Friday, April 21, 2017

Strange Bedfellows at the Washington Post

It's a weird day when Eugene Robinson and Jen Rubin seem to have worked together to produce columns.

Ladies first:

The GOP 2.0 version of the American Health Care Act has about as much appeal as the original AHCA, or maybe less. It’s still a big tax cut for the rich, a hit to pocketbooks of older and more rural voters, and less generous than what recipients had received under Obamacare. Would a moderate in a district Hillary Clinton carried overwhelmingly go for this? It’d be a high-risk proposition. Would a conservative who sees more regulation (the essential benefits) going back into the deal be thrilled? Probably not. Moreover, it’s clear the Senate would reject the bill, because moderates previously said they’d refuse to go along with a Medicaid rollback.

The list of people who would not like it is long: right-wing activists; Republicans in swing districts; every Democrat; Karen Handel (the GOP candidate in the Georgia 6th Congressional District runoff election), who’d have to take a position on a cruddy bill; doctors; hospitals; and the AARP.

That's the short list, I guess. Add to it the 20 million that are insured as a result of ACA. 

Robinson covers the new and unimproved health care bill so well:

Having failed miserably to win passage of an abomination of a bill -- the American Health Care Act -- Ryan and his minions are back with something even worse. A draft framework being circulated this week would pretend to keep the parts of Obamacare that people like, but allow the states to take these benefits away.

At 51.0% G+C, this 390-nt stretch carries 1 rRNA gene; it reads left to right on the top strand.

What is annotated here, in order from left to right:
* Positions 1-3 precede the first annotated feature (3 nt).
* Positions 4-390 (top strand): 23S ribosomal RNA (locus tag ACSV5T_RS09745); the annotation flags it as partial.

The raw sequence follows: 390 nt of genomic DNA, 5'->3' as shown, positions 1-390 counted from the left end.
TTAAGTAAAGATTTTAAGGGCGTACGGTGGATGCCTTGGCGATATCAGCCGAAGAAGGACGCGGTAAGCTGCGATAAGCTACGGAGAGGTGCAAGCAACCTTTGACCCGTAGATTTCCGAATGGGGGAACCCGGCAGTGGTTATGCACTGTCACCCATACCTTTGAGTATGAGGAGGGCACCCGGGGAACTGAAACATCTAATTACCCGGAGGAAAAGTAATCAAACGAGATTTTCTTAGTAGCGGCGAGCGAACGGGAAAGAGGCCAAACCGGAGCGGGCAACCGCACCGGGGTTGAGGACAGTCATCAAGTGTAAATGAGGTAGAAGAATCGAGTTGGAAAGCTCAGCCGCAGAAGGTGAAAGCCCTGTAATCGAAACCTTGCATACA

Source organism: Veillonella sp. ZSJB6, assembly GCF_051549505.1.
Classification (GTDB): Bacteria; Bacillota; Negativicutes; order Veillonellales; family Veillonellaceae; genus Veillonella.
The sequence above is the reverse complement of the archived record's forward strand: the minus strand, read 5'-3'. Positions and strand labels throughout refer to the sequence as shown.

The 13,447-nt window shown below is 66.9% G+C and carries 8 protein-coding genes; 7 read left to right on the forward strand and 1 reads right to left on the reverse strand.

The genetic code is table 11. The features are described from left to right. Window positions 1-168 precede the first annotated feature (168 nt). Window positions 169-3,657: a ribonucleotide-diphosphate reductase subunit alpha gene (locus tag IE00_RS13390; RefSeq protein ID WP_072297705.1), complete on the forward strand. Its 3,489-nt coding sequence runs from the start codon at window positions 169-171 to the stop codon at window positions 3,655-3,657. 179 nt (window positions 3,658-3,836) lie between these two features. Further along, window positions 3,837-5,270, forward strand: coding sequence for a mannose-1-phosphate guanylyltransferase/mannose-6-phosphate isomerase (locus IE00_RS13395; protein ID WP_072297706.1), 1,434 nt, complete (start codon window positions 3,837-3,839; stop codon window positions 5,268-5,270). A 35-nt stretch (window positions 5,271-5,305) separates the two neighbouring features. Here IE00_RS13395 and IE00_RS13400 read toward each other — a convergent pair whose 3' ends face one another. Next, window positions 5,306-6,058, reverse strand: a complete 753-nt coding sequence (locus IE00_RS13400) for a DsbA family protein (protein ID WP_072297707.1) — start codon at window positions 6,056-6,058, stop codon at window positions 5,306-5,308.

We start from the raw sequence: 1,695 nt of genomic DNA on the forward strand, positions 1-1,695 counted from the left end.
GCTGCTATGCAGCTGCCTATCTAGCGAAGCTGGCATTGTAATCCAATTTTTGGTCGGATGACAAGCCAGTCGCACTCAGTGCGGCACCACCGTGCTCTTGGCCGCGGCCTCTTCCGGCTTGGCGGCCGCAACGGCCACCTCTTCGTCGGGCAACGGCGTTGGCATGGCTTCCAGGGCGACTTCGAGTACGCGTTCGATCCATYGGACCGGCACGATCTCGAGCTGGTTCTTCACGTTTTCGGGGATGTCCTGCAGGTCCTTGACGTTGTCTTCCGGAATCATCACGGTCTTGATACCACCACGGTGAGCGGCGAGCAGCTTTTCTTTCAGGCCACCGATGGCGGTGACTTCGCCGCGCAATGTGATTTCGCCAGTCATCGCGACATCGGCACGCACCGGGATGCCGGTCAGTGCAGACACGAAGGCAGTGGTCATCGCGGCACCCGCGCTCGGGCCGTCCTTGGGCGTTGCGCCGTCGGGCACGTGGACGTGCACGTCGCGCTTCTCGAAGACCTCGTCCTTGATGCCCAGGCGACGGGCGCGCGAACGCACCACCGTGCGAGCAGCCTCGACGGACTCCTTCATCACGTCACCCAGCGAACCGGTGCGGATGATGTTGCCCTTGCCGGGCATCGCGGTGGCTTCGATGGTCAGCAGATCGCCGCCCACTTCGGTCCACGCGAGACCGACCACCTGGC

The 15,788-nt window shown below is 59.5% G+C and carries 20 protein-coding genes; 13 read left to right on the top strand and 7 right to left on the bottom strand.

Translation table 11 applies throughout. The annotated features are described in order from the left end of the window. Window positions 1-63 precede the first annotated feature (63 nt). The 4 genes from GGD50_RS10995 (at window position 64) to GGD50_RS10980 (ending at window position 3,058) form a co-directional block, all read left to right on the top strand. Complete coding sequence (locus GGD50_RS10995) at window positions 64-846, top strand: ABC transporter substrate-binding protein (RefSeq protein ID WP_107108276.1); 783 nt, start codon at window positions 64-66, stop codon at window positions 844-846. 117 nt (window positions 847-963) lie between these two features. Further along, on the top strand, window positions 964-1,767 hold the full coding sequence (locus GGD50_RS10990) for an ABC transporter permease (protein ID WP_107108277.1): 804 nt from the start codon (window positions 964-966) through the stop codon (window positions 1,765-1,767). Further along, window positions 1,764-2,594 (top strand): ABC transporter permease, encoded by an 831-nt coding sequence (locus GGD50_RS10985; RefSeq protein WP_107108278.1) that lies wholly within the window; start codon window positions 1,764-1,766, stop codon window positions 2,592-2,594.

Republicans don’t talk much about the practical reason for moving urgently on health care, which is to set the stage for so-called tax reform: They want to take money now used to subsidize health care for low-income Americans and give it to the wealthy in the form of big tax cuts. 

Nominally, the “MacArthur Amendment” would retain the Essential Health Benefits standard imposed by the ACA, which requires insurance policies to cover eventualities such as hospitalization, maternity and emergency care -- basically, all the things you’d ever need health insurance for.

The amendment would also appear to maintain the ACA’s guarantees that everyone can buy health insurance, including those who have pre-existing conditions, and that parents can keep adult children on their policies until age 26. That all looks fine -- but it’s an illusion.

After specifying that these popular provisions will stay, the amendment then gives states the right to snatch them away. States would be able to obtain waivers exempting them from the Essential Health Benefits standards. They would also be able to obtain waivers from the pre-existing conditions requirement by creating a “high-risk pool” to provide coverage for those who are unwell.

There would no longer be a prohibition, however, against charging “high-risk” individuals more -- so much more, in fact, that they would potentially be priced out of the market. We would go back to the pre-ACA situation in which serious illness could mean losing a home or filing for bankruptcy.

Paul Ryan and Tom MacArthur are bigger scam artists than Trump himself.

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